Politicization Removes Drazi

Earthquake in Bahrain Human Rights Movement

Anyone who follows the activities of the Bahrain Human Rights Society, the first human rights society established during the reform era, knows that it had achieved a great deal during the leadership of the recently resigned Abdullah Drazi. Drazi contributed significantly towards the development and maturity of the Society as well as building bridges with the official authorities concerned with human rights.

Abdullah Al-Drazi

Despite being a leading human rights activist, Drazi remained a member of the political society Wa’d, claiming that his political affiliation did not conflict with his human rights activities. However, Drazi should by now be aware that the political position of Wa’d has limited his freedom of expression with regards to human rights issues. The breaking point for Drazi came after his statement on 9 February 2010, when he praised the courageous steps taken by the King during the reform project, such as cleaning prisons, returning exiles and abolishing the State Security Law. Drazi also praised the Government’s openness and its unprecedented expansion of freedom of expression to the extent that a conference was held in Bahrain to discuss a very sensitive issue (he was referring to the Human Rights Watch conference on torture). He also said that it would have been impossible to hold such a conference in the country 10 years ago. Drazi also praised the Ministry of Interior and its Minister for his reform steps, and gave examples of his cooperation with the Society, describing the relationship between the Society and the Ministry as ‘good and improved’. He also pointed to the fact that the security officials whose names were mentioned in the HRW report have nothing to do with the issue of torture. The political movement Wa’d was obviously displeased with these statements, so the political pressure mounted on Drazi, pushing him to resign.

The duality of political and human rights affiliation as well as the dominance of political societies over the human rights field, have transformed human rights activism into merely a political tool. This means that the visions of human rights societies have become governed by politics, forcing activists to adopt specific opinion, which they do not necessarily believe in. This also pushes them to accept evaluations of the human rights situation based on a political judgment. Not only does political polarization contribute in isolating these societies, it also clashes with official and civil bodies.

We have early warned of the consequences of politicizing human rights despite our awareness of the circumstances of democratic change, and the relatively new experience of political and human rights in the country. The negative results of connecting human rights with political affiliation have now appeared, highlighted not only by the experience of the Bahrain Human Rights Society (BHRS) and the Bahrain Centre for Human Rights, but also evident in the experiences of many other human rights societies, who were busy either in finding excuses for violations or denying that they ever took place. The writer Sawsan Al Shair has equated both parties by saying: (one group was unsuccessfully polished by the Government and this group denies any allegations, whilst the other group believes any allegations against the Government), (Al Watan 05/02/2010).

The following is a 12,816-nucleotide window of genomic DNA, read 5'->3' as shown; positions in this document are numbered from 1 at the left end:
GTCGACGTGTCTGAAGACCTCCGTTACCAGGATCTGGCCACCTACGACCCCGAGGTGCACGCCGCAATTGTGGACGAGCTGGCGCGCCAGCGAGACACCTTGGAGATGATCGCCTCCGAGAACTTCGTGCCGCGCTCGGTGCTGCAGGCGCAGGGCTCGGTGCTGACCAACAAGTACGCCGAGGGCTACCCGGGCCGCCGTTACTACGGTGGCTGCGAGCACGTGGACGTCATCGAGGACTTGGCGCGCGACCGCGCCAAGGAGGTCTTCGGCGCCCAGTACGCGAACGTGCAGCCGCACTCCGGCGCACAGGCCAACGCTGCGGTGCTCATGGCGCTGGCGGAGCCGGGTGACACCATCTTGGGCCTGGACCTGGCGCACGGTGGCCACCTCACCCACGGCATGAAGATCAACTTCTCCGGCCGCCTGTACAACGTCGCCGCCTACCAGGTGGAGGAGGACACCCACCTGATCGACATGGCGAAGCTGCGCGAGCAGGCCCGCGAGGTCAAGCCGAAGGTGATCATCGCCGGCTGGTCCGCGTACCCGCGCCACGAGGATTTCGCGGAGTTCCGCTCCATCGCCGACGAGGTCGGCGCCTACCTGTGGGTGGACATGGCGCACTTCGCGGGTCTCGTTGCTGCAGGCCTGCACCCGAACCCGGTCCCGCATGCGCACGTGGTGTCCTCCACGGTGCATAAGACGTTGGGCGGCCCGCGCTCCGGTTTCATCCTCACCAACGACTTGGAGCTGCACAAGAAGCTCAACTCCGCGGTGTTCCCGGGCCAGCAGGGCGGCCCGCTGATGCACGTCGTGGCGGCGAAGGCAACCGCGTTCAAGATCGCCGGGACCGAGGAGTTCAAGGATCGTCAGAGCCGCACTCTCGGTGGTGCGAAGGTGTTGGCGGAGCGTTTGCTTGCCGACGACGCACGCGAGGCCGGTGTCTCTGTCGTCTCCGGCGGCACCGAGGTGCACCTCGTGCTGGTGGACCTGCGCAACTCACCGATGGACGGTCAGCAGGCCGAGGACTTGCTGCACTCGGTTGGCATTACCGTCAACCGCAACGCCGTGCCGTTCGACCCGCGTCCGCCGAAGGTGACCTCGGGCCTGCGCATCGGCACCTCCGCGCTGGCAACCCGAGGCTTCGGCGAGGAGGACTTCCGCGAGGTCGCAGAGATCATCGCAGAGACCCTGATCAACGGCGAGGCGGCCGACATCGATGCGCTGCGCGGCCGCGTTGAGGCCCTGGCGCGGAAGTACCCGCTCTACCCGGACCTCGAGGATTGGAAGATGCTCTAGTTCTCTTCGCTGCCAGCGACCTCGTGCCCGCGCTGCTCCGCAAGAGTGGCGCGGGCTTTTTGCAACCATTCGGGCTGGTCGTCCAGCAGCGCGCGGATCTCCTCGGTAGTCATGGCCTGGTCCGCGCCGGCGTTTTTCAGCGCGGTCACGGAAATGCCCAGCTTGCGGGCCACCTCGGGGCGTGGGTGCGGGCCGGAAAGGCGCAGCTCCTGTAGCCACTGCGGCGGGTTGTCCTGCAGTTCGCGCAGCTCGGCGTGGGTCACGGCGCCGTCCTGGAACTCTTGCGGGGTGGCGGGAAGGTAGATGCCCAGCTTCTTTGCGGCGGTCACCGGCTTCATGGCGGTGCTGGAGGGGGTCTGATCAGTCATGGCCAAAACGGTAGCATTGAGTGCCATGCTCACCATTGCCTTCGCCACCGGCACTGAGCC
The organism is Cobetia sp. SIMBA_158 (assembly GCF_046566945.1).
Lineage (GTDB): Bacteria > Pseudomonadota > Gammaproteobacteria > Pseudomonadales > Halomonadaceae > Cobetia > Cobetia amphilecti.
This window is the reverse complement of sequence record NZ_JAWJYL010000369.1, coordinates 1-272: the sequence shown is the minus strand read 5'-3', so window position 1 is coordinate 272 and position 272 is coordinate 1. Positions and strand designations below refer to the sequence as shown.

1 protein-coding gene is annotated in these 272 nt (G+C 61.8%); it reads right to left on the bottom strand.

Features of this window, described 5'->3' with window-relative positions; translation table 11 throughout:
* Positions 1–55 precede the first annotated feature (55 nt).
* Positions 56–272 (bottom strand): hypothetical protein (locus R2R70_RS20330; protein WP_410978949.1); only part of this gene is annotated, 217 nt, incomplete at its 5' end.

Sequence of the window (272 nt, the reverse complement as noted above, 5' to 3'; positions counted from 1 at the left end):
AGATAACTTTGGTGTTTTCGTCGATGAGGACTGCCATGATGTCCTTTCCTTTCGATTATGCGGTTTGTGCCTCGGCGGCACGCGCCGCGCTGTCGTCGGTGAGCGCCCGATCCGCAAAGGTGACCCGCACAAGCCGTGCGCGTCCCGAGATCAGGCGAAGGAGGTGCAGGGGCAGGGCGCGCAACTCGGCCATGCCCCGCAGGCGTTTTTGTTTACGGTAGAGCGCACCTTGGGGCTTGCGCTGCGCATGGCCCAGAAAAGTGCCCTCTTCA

Saeed Al Hamad wrote that ‘the resignation of Drazi reflects the predicament of the human rights and politics duality’ and that Drazi ‘was its victim’. He continued by saying that the resignation ‘reflects the effect of this duality on anyone who is both a party member and a human right activist, who should supposedly be independent from any political influence. Most human rights societies suffer from this particular problem’. We find this analysis both accurate and correct. (Al Ayam 17/02/2010)

The Minister of Interior noticed this and commented on the crisis of the BHRS by saying that it is necessary to work towards stripping members of some civil societies (especially human rights societies) of their political affiliations, so that their civil role is not affected by a political one. (The Minister of Interior addressing parliamentary committees, 15/02/2010).

We regret the resignation of Abdullah Drazi and we very much hope that he will return to the human rights field, which needs individuals like him. We are concerned that the new human rights society Salam (which is in the process of being formed) will fall into the same trap. We hope that the society will be established in the near future, however we advise our brothers in both Al Wifaq and Salam society to separate human rights and politics and call upon political figures in Al Wifaq not to influence the activity of their colleagues in Salam. This will weaken Salam and render it useless in politics and becomes a mere media organ in political conflicts. In order to achieve this separation, Salam’s founders (be they members or leaders) should resign from their political positions in Al Wifaq. Salam should also be financially independent and place strict restrictions on their human rights performance to avoid slipping into politics or becoming partial to its allies. Finally, it should adhere to human rights standards so that its establishment constitutes a real step in the development of Bahraini human rights.